Health & Fitness

Maintaining Dental Health

Who Works at a Dentist’s Office?

The dentistry profession is not limited to dentists. Dentists have staff members that often spend more time with the patients than the dentist does. When you visit an oral care facility, who do you see working there? There are four main positions in the oral care profession other than dentists. These are dental assistants, oral hygienists, dental therapists, and dental technicians. The Tooth Decay Science Project position of dental assistant requires the least amount of education, though each state’s requirements for working in the industry are different. Dental assistants do exactly what their title suggests, assist dentists. Sterilization of equipment, laying out of tools, passing tools and suctioning during procedures, and taking x-rays are all part of the duties of dental assistants.
Licensing is required to be a dental hygienist. Licensed dental hygienists are also called oral hygienists. Dental hygienists are specialists in preventative oral care. They clean teeth and gums, taking x-rays, scaling and root planning necessary for periodontal disease patients, giving the patient fluoride, applying dental sealants, and educating patients in home care Aspen Dental Prices for the teeth and gums. Patients will typically spend the most time in the dental office with the oral hygienist. Oral hygienists follow a five-step process of care, including assessment, diagnosis, planning, implementation, and evaluation. The scope of what an oral hygienist is allowed to do is expanded or limited by the local or state governmental regulations.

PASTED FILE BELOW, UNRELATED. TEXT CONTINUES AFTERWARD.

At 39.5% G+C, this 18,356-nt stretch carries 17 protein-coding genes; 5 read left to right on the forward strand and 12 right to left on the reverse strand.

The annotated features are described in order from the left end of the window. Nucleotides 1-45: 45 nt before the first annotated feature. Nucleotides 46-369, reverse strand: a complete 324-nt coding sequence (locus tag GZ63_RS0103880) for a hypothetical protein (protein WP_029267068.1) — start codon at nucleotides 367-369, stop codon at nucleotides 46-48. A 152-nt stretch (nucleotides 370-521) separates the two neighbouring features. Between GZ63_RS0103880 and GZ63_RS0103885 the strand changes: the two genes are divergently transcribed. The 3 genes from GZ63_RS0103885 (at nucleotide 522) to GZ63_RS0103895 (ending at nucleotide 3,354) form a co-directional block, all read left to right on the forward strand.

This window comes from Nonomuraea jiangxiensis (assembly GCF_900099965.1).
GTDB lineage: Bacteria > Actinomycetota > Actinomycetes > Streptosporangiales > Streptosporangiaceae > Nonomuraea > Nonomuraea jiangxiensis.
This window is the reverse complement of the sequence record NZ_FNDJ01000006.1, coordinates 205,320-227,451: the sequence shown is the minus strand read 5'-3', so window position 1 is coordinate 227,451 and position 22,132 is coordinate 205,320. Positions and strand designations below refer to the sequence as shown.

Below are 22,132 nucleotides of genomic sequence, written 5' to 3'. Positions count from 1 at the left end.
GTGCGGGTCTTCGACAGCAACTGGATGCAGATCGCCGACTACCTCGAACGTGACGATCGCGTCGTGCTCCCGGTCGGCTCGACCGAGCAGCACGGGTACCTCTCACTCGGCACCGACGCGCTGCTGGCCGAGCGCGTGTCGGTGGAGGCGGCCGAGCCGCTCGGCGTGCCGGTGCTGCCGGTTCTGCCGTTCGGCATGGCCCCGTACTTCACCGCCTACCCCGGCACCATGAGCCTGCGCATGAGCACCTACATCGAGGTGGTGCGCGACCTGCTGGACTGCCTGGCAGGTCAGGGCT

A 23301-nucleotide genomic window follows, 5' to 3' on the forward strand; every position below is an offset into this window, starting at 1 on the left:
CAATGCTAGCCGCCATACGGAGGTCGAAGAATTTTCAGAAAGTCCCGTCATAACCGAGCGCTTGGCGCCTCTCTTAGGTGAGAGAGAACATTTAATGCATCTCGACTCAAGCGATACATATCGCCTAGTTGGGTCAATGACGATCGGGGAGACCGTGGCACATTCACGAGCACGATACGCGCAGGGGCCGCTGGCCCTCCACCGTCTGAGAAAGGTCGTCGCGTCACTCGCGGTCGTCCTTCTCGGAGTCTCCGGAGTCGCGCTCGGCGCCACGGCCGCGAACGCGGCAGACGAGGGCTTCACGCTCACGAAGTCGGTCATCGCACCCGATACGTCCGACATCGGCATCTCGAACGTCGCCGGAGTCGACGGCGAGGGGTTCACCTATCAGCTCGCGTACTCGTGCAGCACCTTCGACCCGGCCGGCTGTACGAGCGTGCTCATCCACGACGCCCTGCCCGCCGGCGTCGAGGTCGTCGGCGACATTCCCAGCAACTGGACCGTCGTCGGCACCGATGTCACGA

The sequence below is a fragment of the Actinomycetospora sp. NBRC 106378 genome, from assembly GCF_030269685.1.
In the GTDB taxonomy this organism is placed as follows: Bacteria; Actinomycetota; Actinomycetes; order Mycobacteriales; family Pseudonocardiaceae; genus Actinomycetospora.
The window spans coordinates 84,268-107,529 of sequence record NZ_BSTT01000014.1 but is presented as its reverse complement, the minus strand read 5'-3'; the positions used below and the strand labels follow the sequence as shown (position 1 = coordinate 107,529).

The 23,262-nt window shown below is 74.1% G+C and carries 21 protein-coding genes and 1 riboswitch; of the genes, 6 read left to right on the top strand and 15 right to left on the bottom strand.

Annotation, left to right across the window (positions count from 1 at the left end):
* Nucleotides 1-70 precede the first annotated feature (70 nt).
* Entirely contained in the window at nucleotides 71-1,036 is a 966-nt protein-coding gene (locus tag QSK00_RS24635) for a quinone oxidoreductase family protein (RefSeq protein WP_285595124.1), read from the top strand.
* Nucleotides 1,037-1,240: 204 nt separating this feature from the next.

Dental therapists are professionals that are trained in oral hygiene specific to children’s teeth and gums. They often assist pediatric dentists with scaling, cleaning, taking x-rays, examining the child’s teeth and gums, giving local anesthesia, applying sealants, restoring primary teeth, and doing pulpotomies. The exact duties which come under the scope of dental therapists are determined by regulations at the local and state levels. The dentist for whom the therapist works may also limit the scope of duties for the therapist.
A dental technician, or dental technologist, is a member of the dental profession that typically works with the dentist rather than the patient. Dental technicians follow the dentist’s prescription when an oral appliance is necessary. Dental and restorative appliances are constructed by dental technologists. There are four main types of dental appliances under the expertise of dental technicians: fixed prosthesis, removable prosthesis, maxillofacial prosthesis, and orthodontics and auxiliaries. The appliances formed by dental technicians include crowns, bridges, implants, dentures, removable partial dentures, ocular prosthesis, maxillofacial prosthesis, orthodontic appliances, and mouth guards.